• Eligibility: under university or u-affiliated teaching hospital

  • Minimum 25 grants awarded during each 2 year period: $5 million ea

*Introduction Dec 11, 2007; R-FL


S 2526 worker infection protection act menendez durbin kennedy

S. 2526 Worker Infection Protection Act* (Menendez, Durbin, Kennedy)

  • Proposal covers HCW, first responders, other workers @ risk against exposure to infectious agents and drug-resistant infections [avian influenza, MRSA]

  • Sec of Labor to develop temporary exposure control plan w/ in 6 months; permanent 6 mo later [OSHA]

    • plan, PPE, training, medical surveillance, immunization if available

*Introduced Dec 19, 2007; D-NJ, IL, MA


Sb 1058 medical facility infection control prevention act alquist

SB 1058 Medical Facility Infection Control & Prevention Act* (Alquist)

Health facilities and residential care facilities for the elderly must implement procedures for screening, prevention, and reporting of specified infections

  • ASC for specified conditions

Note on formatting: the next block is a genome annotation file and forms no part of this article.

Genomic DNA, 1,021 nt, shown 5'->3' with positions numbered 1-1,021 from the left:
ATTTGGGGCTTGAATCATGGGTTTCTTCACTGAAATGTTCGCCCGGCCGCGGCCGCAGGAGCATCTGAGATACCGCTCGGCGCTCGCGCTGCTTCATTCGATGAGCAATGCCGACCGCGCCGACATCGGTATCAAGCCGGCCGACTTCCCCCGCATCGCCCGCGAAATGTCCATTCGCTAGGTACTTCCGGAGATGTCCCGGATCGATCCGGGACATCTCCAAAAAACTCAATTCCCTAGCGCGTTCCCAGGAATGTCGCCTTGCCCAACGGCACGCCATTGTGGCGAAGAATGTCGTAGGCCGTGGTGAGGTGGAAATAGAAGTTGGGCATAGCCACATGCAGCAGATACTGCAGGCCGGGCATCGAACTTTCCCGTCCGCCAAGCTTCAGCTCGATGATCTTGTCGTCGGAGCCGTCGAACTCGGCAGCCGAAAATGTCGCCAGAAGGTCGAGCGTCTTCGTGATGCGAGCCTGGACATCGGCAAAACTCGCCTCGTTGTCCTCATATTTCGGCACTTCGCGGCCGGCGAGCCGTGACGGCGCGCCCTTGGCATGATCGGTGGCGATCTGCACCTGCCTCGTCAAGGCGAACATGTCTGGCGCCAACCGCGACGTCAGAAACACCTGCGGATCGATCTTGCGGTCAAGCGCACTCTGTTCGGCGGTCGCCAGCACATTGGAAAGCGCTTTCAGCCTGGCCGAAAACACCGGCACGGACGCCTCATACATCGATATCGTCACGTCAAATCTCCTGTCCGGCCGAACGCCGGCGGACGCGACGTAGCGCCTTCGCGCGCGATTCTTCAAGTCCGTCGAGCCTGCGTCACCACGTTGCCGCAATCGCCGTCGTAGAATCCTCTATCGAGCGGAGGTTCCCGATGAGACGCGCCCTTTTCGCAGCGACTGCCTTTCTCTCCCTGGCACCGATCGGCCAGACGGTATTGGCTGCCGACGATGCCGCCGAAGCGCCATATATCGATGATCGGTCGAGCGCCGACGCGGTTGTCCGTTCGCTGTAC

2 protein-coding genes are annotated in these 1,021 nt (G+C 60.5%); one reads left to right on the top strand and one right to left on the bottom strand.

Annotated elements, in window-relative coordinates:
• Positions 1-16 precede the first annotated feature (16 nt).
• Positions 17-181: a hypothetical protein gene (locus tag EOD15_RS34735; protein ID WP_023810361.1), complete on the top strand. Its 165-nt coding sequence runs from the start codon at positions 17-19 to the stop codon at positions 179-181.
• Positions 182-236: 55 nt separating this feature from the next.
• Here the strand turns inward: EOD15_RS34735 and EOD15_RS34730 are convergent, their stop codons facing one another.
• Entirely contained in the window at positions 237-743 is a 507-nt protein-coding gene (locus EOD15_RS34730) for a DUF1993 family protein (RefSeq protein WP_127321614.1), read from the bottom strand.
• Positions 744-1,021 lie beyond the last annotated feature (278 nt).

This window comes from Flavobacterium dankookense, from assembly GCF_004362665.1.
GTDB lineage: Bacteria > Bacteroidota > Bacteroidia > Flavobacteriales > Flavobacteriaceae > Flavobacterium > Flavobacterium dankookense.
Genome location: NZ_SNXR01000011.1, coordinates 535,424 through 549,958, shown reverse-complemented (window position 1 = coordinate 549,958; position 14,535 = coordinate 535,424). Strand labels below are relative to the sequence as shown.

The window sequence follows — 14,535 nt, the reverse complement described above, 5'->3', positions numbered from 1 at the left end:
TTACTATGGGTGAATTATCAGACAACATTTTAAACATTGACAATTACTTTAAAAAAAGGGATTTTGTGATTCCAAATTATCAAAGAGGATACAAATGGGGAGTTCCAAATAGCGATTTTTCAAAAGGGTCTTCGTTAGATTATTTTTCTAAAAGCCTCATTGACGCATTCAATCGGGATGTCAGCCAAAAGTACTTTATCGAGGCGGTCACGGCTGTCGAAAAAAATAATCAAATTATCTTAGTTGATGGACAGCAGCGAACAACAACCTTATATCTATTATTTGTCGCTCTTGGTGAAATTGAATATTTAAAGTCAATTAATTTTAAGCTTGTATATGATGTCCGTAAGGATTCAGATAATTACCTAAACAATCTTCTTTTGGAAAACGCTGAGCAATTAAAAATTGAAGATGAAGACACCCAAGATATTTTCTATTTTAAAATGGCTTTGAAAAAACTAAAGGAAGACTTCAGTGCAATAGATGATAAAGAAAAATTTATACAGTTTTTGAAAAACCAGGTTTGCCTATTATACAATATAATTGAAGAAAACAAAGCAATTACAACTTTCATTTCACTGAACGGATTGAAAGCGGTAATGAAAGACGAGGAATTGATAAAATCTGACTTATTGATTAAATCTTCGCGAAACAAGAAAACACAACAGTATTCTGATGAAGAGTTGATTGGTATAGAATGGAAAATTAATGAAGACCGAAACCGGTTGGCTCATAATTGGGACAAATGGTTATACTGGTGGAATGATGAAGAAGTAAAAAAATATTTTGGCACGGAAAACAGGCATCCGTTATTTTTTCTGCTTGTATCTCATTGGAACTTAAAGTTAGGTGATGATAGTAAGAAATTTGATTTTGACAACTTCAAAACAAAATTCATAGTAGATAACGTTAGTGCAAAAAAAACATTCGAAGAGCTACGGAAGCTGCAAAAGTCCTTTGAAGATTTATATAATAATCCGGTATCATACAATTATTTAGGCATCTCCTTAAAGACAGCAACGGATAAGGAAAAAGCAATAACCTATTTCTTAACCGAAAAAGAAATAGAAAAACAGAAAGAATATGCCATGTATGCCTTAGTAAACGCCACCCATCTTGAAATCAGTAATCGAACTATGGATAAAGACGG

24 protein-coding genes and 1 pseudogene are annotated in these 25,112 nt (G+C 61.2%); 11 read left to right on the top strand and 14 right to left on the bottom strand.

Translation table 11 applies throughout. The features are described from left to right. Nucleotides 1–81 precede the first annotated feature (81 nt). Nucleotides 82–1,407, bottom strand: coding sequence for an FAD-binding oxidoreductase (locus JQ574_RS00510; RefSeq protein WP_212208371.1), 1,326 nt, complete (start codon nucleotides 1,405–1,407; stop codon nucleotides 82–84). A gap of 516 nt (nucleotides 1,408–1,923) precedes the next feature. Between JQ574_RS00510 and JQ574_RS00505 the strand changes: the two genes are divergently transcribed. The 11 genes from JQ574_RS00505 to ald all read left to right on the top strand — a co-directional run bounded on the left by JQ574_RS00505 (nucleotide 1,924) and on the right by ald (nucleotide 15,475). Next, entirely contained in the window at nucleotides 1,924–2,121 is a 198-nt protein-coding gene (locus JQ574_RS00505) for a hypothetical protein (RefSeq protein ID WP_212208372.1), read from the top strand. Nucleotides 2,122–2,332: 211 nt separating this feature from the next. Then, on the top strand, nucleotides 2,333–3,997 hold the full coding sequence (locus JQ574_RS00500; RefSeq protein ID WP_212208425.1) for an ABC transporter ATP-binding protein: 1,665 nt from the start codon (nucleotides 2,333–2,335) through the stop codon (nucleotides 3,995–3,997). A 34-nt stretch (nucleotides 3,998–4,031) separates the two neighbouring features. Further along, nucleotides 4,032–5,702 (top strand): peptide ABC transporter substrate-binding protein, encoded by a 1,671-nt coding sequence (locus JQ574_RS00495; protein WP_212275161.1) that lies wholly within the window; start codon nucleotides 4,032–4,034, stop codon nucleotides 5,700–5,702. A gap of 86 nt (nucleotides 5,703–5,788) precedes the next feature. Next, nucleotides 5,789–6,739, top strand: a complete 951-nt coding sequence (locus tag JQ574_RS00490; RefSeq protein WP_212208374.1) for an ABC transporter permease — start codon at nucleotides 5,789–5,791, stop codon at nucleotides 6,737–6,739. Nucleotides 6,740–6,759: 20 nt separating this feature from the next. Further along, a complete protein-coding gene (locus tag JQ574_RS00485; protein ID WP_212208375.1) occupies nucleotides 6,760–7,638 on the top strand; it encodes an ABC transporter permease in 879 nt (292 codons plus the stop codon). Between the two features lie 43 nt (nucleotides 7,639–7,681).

• Reporting

    • Laboratory reporting of facility-acquired positive cultures to CDPH

    • reporting of 2 or more cases MRSA within a 7 day period

    • Facility must post that report on its website

  • Cleaning of pt care equipment/environmental surfaces

  • Adequate infection control staffing: 1:100 occupied inpatient beds, 1:200 outpatient visits. Same ratios of IC required for residential care facilities.

  • Staff must be adequately trained

    * Introduced Jan 8, 2008 by E Alquist, D-Santa Clara


Definition of reportable ca staph

Definition of Reportable CA Staph

  • Severe staph infection resulting in death or ICU admission in a previously healthy** person

    • Covers both MRSA and MSSA

    • Will be reported through local health dept via CMR

    • Estimated burden of reporting 100-200 cases/year in CA

  • Primary responsibility for reporting belongs to local health departments

    **CDC definition of “previously healthy”:

    Persons “who have not been recently (within the past year) hospitalized or had a medical procedure (such as dialysis, surgery, catheters)…”